Operating a commercial cannabis business comes with a lot of governmental red tape, and it will only get more involved if or when federal legalization occurs. Be aware of the prior and current laws and regulations in place for these businesses so that you can properly advise your clients. Doing so will not only help you be a better attorney but also will ensure that you’re properly prepared to advocate and/or defend your client as needed.

Get Involved in Local Groups and Associations

Unlike other legal areas or specialties, commercial cannabis laws are new and still evolving. There are many types of organizations, both locally and nationwide, that host events and webinars and provide news alerts and updates for the cannabis industry. Attending business events is a great way to get your name out there, meet the people involved in the industry, and learn how you might be able to better serve it.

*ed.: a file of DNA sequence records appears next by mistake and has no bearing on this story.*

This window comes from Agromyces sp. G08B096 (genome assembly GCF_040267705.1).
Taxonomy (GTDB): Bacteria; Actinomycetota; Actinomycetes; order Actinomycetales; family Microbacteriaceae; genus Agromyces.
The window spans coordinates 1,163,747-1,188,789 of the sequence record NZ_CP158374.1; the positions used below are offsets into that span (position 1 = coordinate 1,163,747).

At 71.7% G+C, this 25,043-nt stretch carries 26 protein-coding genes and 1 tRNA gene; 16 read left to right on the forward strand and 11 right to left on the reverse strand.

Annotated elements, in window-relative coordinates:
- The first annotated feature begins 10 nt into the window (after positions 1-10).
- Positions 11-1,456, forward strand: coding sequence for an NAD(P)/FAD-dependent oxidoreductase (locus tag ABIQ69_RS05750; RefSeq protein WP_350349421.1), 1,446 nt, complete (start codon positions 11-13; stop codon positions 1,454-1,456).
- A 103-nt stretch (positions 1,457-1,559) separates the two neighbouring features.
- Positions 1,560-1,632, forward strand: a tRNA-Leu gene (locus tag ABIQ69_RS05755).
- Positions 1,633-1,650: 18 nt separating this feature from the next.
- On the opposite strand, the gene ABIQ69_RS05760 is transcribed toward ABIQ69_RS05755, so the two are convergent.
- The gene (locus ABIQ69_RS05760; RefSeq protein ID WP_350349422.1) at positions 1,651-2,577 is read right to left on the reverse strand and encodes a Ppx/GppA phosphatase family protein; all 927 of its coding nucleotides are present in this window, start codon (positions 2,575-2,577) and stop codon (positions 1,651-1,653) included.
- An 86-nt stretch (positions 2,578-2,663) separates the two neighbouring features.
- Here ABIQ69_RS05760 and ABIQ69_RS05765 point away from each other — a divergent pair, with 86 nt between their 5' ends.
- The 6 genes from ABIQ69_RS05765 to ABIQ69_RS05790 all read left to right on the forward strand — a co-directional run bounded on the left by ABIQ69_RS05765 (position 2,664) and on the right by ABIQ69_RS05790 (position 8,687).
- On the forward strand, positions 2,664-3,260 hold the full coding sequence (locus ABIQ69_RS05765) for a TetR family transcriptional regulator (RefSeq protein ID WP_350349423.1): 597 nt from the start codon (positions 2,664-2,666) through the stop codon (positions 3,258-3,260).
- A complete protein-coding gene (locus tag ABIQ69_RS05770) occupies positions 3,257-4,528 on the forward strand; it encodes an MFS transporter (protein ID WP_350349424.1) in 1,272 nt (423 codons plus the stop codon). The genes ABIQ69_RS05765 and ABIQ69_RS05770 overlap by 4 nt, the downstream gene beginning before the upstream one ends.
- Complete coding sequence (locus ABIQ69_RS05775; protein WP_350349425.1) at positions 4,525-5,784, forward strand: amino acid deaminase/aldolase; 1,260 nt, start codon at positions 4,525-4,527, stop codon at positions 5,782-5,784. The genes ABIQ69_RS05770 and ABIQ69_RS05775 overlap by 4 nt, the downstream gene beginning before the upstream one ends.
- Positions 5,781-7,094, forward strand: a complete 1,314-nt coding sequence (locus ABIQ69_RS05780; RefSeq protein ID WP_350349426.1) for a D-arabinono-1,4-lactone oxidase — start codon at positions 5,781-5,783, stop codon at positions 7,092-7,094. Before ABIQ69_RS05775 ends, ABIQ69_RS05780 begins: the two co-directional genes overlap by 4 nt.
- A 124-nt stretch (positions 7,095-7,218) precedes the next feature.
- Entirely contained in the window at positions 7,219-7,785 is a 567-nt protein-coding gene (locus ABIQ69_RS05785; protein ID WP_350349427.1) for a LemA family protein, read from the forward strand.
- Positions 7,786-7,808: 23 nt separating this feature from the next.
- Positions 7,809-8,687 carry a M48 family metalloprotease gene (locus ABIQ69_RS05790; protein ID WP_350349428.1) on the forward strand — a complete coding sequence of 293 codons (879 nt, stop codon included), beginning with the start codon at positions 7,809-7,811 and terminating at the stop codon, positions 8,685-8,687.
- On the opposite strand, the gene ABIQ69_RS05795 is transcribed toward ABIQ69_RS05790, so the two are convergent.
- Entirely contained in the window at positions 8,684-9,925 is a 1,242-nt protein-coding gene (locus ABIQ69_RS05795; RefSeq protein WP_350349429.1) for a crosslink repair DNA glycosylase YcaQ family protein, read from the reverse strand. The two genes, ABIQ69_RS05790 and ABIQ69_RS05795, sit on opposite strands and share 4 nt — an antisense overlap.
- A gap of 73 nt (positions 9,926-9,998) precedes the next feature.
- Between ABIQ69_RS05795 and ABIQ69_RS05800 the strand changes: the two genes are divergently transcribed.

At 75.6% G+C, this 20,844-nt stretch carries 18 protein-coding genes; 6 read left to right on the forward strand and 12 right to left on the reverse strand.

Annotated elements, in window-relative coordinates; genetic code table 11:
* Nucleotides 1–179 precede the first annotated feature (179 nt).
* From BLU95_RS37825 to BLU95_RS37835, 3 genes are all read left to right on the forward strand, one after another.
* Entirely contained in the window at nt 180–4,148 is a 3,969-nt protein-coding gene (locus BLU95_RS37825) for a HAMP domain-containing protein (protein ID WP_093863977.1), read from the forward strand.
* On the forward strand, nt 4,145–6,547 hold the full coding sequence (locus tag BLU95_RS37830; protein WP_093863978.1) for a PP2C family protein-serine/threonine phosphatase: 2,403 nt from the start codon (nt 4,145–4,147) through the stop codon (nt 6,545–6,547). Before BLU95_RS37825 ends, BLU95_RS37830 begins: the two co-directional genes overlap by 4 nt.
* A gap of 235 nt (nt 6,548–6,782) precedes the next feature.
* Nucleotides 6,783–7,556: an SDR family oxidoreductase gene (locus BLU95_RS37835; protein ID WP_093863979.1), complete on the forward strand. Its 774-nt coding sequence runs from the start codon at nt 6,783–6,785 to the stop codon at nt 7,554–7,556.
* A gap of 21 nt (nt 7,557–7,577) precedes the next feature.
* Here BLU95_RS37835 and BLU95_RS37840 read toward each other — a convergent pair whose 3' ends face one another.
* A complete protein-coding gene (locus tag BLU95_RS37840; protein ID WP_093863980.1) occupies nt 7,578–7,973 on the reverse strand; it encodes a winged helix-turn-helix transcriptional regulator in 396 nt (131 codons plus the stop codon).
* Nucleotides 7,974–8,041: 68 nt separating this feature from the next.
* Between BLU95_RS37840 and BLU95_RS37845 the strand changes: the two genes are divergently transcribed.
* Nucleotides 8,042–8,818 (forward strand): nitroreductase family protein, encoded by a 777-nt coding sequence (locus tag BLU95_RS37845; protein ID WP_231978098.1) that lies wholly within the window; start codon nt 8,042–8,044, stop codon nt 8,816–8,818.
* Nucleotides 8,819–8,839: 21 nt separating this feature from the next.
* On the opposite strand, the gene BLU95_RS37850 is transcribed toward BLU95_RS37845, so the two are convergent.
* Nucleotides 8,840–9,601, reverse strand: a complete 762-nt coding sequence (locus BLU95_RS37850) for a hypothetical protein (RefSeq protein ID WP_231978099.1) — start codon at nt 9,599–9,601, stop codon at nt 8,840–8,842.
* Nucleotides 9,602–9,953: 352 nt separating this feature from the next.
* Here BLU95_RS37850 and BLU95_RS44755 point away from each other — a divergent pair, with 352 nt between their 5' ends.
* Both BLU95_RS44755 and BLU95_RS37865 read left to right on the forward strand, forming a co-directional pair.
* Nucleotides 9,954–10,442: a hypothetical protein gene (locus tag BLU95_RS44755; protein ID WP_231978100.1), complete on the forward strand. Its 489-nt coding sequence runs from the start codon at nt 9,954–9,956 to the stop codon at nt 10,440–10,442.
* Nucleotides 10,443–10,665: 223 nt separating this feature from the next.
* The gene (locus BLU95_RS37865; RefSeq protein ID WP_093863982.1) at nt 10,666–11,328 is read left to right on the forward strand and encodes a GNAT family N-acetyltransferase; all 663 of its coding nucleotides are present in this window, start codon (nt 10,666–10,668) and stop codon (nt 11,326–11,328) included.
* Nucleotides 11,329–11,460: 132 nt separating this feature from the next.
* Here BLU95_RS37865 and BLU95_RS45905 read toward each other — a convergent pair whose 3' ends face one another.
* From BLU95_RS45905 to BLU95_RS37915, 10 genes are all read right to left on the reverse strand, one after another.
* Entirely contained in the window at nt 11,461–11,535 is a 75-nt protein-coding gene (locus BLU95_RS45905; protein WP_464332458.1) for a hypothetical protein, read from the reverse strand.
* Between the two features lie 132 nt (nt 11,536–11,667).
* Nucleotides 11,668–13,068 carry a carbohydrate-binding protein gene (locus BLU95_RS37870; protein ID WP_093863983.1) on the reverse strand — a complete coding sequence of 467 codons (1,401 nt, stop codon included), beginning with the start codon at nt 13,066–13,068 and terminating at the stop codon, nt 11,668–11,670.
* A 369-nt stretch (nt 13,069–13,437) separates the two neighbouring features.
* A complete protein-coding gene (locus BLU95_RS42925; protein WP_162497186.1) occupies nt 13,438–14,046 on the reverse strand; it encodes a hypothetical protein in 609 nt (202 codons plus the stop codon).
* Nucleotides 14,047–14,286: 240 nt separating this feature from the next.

Finding clients in this industry is not difficult, but finding a client in the cannabis industry that trusts an attorney—that can be difficult. Many of my clients have come as direct referrals from other businesses or attorneys or from speaking engagements and business events. For decades, this industry was, and continues to be, victimized by the war on drugs. As a direct result of that criminalization, the industry does not trust people easily.

Don’t Try to Do It All at Once